NEW DELHI (Reuters) - British filmmaker Leslee Udwin, whose documentary on the Delhi gang rape of 2012 received huge media coverage over a convict’s remarks blaming the victim, said society created the rapists by teaching them “what to think”.
Udwin’s “India’s Daughter” has been banned by the government. The filmmaker said the argument that airing the convict’s interview would amount to giving him a platform to promote his views was “stupid” and “uneducated”.
Udwin also said she believes the convicts in the Nirbhaya case used to go on raping sprees and one of them told her that the December 2012 rape took place because the alleged ringleader wanted to teach the victim and her male friend a lesson for staying out late together.
In an interview with India Insight
, Udwin described why making “India’s Daughter” was the biggest challenge she had ever faced, and why she compares Bollywood to pornography.
Below are excerpts from the interview. Quotes are lightly edited for clarity.
Q: Why did you decide to make a documentary on the2012 Delhi gang rape?
A: It wasn’t the rape that got me thinking “I must do something about this”. It was the protests. I was utterly inspired by those people who went and stood in those circumstances. It’s not like they were out on a sunny day chanting. It must have been the hardest thing for them to keep that momentum up. And I was so awed by their courage, commitment and passion. And I said If I don’t go out there with my filmmaking skills, which is all I can do, and do something to amplify that voice, what sort of a human being am I?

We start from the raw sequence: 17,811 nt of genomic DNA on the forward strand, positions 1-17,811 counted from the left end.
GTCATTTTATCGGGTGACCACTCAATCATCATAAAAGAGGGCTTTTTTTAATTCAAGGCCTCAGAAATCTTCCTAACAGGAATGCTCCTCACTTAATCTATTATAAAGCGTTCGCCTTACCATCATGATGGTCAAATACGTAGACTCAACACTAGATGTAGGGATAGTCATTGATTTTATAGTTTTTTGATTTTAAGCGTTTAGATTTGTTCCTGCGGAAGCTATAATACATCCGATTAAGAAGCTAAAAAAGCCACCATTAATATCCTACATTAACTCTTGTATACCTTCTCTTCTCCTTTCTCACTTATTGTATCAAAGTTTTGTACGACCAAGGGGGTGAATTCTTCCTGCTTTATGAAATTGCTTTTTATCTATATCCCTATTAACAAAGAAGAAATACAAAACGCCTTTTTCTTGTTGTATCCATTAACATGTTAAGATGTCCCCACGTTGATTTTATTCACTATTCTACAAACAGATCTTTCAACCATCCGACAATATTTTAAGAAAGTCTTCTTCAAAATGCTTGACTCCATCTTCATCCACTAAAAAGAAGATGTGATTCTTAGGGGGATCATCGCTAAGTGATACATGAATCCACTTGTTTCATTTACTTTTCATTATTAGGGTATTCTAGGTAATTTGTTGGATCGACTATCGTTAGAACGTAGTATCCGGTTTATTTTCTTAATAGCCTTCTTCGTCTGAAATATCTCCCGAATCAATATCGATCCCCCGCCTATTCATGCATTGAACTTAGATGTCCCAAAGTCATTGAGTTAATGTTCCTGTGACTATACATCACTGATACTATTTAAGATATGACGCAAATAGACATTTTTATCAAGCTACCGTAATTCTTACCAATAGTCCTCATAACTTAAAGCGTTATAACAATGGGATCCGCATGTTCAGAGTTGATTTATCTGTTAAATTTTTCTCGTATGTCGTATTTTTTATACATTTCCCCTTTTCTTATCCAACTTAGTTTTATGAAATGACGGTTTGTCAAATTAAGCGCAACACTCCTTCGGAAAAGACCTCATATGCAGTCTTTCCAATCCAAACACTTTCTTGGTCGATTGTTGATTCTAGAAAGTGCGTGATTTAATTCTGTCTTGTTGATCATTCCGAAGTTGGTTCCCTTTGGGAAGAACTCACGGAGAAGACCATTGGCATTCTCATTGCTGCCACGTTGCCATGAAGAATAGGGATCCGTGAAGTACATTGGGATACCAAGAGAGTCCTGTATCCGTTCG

Q: There are people who feel you are promoting the rape convict’s views by broadcasting his interview,in which he blames the victim.
A: It’s an illogical, stupid and uneducated opinion. In order to progress, we have to understand. We must not be scared about looking at this, nor must we say we know it already, which is what they are effectively saying. Excuse me, you don’t know what they think. You have never sat with a rapist. I have sat with several rapists for 31 hours. I have bothered to find out, and it’s important to find out. It’s important to know what the specifics are.
You can’t just make some general assumption: “Oh they are negative about women”. You need the detail, you need to understand. Where does it come from? Who taught them that only 20 percent of women are good? So I’m afraid that those who think this is simply a platform are simply being ignorant.
Q: WhenMukesh Singh says that some women deserve to be punished, do you think it makes people uncomfortable because it reflects in some measure their own way of thinking?
A: What Nirbhava’s mother says in the beginning of this film is: “When our daughter was born, we had a gift of Ujala (light), and we distributed sweets at her birth. Everyone asked us why we were celebrating as though we had a boy.” You get an insight from that.
Her father said when he sold his ancestral piece of land to pay for her entrance to medical school, his own brother said to him: “Are you crazy? Why are you selling it to educate a girl?”
It’s not just the rapist, it’s the whole society. The society teaches these rapists what to think. The rapists then act in a certain way, and then the society rejects them as though they have nothing to do with them. They created them, and encouraged them. Society is responsible.
Q: What was the experience of making “India’s Daughter” like?
A: Awful. The worst, most difficult, most depressing, biggest challenge I have ever faced.